After Kourtney Kardashian and Scott Disick take their 21-month-old son Mason to see Broadway’s Lion King on Wednesday, he surprises her with a trip to the grand reopening of Culture Club, where she greets club partner and “ambassador to the ‘80s” Debbie Gibson with a friendly wave.
It’s a big moment for Debbie fan Kourtney, who cannot wait for the pop icon’s surprise performance of Shake Your Love and a cappella rendition of Only In My Dreams.
But that’s not the only fun taking place inside the nostalgic heaven. As South Beach Smoke electronic cigarettes are offered and appetizers like crab cakes are served by cocktail waitresses wearing Nanette Lepore glow-in-the-dark dresses and high-top sneakers, a Michael Jackson impersonator roams the four-floor club adorned with throwback pop culture memorabilia and neon murals of Pac-Man, He-Man and Smurfette.
Debbie and her crew – including boyfriend Dr. Rutledge Taylor and dancer Eddie Bennett – hit the lighted dance floor to bust their moves to songs like Bonnie Tyler’s Total Eclipse of the Heart and her hit Electric Youth. “Michael Jackson” even has a dance-off with Debbie to the sounds of Thriller. Partygoers sip themed cocktails like The Gibson Girl, Top Gun, Madonna, Ronald Reagan, Ghost Buster, Back To The Future, Purple Rain and Terminator.
It’s clear that Debbie, 41, is in her element at the club that acts as a virtual time machine. She recalls the highs and lows of her ‘80s heyday.
What was the best moment?
“Different things come to mind at different times,” she tells me. “The one that just came to mind was doing the Prince’s Trust Concert in London, opening the show with Electric Youth, and meeting [Princess] Diana. I met Diana and Charles. It was so funny. Because I was on first, I didn’t have time to put on a gown and then change into my outfit, so I was in my ripped jean shorts, my bandana, my vest – like the video – two Swatch watches, and I was like ‘I can’t believe this is how I’m meeting royalty.’ She leans into me, and said ‘Uh, I wish I could be wearing that right now. You look a heckuva a lot more comfortable than I do.’ [repeats in British accent] I was like ‘wow.’ It was an awesome moment from the ‘80s for me. Sean Connery introduced me. It was just crazy. Crazy night. I think it was 1989.”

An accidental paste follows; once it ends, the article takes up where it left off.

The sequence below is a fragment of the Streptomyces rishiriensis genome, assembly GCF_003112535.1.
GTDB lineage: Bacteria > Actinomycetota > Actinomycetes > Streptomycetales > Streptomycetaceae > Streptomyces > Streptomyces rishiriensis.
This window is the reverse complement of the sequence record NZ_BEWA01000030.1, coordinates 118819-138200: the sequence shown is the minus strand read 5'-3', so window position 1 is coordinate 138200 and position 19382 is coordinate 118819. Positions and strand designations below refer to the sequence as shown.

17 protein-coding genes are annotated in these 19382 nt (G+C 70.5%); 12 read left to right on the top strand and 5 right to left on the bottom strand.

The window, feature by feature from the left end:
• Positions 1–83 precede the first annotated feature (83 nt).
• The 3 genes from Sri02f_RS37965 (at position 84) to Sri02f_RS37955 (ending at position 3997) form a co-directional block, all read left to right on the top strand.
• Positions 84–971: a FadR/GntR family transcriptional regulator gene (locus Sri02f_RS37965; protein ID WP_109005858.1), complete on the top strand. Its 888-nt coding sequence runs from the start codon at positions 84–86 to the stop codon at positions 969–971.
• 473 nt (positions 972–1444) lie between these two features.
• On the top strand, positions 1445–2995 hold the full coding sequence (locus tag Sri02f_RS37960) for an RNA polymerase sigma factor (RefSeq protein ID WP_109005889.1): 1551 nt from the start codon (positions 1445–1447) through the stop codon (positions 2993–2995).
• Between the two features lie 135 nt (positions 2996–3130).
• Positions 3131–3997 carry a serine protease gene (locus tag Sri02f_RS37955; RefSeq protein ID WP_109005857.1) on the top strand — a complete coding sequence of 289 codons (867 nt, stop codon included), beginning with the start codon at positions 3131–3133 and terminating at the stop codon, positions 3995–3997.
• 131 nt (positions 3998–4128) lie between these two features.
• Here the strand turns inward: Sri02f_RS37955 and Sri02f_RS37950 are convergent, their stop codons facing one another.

Although she may have felt under-dressed for her brush with Prince William’s parents, she adores ‘80s fashion.
“One of my older sisters made a lot of my clothes,” she says. “For me, my fashion was authentic. It was true to who I was. I was not trying to be older than my years. It was the cute little layered skirts, and the little bolero jackets, jean shorts. My fashion in a word, from the ‘80s, was accessible. I still combine accessible with things that I get specially made that are a little more glam, theatrical, rock ‘n’ roll. But I like mixing it up. I will wear a little bustier top that I bought at the Sherman Oaks Galleria with a jacket I had made for $1,000, and put it together. I think I’ve always been a blend.”
For Debbie (and everyone else), the ‘80s were all about embarrassing hair.
“It’s funny. Someone had Tiffany’s cassette cover and mine on our Journey Through the ‘80s tour, and basically my hair was like this in the ‘80s – long, straight and bangs. And then, the label, because teen stars weren’t ‘in,’ they did try to make me look older for the first moment of my career, which most people don’t even remember because it was really the moment that the 12-inch came out at the clubs, and I was still pretty invisible. But if you look at those early covers, I had the helmet, layered thing.”
She continues, “Cutting my hair, to do that, to create a look, was slightly traumatizing, so for me, if I could’ve started out of the box with the bangs and the straight hair – I said to Tiffany, ‘I remember looking at your album cover saying ‘I’m so jealous, she’s so pretty and natural, and I’ve gotta spray my hair in 18 different directions.’ I couldn’t wait for it to grow out.”
Some ‘80s fashions are also cringe-inducing for the pop star.
“The shoulder pad look that was, like, Joan Collins matronly,” she says. “Now shoulder pads are futuristic and cool, and they’re back – they’re sharp, like Rihanna, Fergie, and everyone wears them. Back then, it was those actual soft pads that are meant for your grandmother going to a wedding.”
She continues, “It’s funny, because I feel like I looked older then than I do now. I feel more youthful now in how I carry myself and how I dress now. That was a time of structured fashion and taking it a little bit too seriously at times. [laughs]”
Flash forward to 2011, and Debbie calls it a night after Kourtney and Scott head out – she’s gotta wake up early to host Good Day New York!
Here’s my pic with Deb and my pic with Kourtney (and Khloe):
Visit Debbie’s Culture Club, which has reopened in its new midtown NYC location. You’ll never want to leave.